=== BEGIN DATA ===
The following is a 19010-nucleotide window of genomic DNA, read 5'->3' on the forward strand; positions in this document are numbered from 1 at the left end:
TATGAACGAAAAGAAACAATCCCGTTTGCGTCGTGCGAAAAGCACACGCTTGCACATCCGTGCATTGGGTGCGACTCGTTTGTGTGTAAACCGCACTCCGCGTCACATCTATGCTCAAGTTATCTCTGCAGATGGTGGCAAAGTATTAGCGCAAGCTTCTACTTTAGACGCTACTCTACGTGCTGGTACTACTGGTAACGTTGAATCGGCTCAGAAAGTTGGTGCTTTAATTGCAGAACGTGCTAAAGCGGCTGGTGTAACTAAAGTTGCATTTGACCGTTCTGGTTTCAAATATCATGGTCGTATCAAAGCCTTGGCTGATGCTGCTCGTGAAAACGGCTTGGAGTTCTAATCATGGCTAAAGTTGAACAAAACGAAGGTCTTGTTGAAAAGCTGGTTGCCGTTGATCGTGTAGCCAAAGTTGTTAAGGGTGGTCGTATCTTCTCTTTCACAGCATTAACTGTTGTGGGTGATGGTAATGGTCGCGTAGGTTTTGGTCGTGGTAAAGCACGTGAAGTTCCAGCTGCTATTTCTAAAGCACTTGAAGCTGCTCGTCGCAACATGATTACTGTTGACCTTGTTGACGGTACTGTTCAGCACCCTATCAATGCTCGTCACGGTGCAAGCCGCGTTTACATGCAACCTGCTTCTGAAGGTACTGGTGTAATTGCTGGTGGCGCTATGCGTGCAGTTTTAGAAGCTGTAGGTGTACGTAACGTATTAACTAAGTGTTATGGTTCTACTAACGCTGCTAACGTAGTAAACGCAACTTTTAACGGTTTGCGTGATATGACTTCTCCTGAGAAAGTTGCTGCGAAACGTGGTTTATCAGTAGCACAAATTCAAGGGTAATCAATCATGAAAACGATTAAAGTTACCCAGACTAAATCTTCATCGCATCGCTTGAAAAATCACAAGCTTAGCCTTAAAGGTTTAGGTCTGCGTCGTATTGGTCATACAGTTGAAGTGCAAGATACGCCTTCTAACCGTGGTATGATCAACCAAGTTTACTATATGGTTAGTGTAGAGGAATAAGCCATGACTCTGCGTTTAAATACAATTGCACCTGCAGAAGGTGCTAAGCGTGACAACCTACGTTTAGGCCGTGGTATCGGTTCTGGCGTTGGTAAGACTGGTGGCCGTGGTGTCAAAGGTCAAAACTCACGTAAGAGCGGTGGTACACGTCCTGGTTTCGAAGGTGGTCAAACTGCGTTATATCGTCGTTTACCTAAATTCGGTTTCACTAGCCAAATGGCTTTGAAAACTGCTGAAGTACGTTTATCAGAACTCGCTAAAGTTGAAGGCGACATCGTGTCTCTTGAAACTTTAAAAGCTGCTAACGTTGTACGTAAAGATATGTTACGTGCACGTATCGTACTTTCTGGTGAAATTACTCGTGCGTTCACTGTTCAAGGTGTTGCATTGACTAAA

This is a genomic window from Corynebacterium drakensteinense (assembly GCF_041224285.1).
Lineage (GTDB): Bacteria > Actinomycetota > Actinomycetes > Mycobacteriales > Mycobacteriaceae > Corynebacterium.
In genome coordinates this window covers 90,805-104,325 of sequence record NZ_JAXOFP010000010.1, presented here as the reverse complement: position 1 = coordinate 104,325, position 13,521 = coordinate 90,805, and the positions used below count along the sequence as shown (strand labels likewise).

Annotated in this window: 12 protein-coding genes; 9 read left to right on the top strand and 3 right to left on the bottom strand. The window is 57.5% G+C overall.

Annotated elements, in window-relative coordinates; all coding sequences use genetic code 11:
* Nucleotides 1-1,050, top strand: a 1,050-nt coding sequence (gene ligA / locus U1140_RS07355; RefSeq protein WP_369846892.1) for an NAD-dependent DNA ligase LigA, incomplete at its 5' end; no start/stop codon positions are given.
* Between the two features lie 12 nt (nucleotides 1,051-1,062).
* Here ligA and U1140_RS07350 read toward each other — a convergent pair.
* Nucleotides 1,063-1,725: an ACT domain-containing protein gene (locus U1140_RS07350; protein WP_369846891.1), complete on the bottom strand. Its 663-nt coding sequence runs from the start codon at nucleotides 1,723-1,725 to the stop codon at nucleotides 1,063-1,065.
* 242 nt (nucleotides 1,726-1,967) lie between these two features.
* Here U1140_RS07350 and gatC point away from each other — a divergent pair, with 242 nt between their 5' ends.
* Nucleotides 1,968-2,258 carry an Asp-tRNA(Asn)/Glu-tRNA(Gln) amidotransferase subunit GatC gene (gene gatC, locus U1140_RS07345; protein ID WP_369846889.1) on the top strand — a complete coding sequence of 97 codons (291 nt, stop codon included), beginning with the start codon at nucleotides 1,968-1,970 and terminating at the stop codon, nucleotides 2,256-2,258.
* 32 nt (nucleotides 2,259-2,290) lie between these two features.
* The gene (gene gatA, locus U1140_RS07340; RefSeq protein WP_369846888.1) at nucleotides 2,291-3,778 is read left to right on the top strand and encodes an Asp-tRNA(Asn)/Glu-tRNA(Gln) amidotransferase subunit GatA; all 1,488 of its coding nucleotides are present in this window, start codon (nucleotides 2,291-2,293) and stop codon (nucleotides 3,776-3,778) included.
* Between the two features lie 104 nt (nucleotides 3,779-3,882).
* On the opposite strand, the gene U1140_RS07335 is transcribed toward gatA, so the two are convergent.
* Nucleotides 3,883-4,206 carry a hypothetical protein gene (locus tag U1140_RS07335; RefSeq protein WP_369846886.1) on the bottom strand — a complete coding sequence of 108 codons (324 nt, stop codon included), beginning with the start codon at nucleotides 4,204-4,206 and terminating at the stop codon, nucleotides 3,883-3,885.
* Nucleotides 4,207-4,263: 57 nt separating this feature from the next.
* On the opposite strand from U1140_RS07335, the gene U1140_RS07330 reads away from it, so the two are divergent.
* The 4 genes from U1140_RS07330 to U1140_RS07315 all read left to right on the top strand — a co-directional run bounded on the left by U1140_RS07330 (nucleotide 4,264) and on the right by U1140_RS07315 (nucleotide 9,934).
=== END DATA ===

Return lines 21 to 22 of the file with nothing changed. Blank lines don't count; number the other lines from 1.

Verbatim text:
* On the opposite strand from U1140_RS07335, the gene U1140_RS07330 reads away from it, so the two are divergent.
* The 4 genes from U1140_RS07330 to U1140_RS07315 all read left to right on the top strand — a co-directional run bounded on the left by U1140_RS07330 (nucleotide 4,264) and on the right by U1140_RS07315 (nucleotide 9,934).